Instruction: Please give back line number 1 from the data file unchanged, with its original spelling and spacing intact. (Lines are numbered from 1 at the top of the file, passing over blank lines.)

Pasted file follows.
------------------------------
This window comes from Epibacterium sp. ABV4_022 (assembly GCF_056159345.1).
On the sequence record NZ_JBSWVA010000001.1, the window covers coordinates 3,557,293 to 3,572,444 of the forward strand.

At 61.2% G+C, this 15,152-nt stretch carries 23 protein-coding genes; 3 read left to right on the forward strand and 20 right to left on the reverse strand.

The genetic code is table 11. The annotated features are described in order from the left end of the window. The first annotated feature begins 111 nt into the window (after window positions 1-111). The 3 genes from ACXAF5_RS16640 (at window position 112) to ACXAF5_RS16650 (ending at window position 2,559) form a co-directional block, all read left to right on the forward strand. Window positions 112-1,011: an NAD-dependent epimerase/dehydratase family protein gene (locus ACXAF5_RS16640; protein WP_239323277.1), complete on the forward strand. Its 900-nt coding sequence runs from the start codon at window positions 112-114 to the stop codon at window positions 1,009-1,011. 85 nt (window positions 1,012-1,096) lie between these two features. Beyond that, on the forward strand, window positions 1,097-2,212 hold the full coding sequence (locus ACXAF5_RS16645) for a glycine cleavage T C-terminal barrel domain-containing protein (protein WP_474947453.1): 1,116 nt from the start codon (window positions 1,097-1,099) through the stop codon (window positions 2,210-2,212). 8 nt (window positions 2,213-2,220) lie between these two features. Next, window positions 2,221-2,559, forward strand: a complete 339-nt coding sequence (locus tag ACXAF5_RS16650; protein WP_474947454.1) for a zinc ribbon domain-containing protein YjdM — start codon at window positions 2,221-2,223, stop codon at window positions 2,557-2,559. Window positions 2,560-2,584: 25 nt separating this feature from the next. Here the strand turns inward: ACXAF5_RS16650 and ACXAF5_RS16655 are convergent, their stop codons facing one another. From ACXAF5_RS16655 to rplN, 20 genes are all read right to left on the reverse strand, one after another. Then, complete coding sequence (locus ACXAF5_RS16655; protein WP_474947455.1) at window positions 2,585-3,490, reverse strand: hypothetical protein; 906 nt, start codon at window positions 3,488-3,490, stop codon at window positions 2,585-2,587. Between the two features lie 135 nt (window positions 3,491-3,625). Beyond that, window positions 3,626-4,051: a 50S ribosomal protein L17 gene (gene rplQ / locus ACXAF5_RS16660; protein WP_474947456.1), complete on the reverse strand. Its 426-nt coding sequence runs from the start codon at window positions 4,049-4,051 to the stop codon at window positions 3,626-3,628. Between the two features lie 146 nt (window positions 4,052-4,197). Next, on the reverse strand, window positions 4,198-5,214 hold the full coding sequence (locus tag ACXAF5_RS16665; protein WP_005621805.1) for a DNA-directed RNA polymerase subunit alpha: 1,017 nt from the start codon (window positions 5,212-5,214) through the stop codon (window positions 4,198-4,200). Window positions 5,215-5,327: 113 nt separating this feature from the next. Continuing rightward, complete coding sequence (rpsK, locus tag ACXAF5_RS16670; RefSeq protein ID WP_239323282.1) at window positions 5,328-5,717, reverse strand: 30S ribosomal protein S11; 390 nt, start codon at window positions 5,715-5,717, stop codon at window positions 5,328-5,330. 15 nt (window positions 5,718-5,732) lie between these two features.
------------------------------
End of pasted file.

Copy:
This window comes from Epibacterium sp. ABV4_022 (assembly GCF_056159345.1).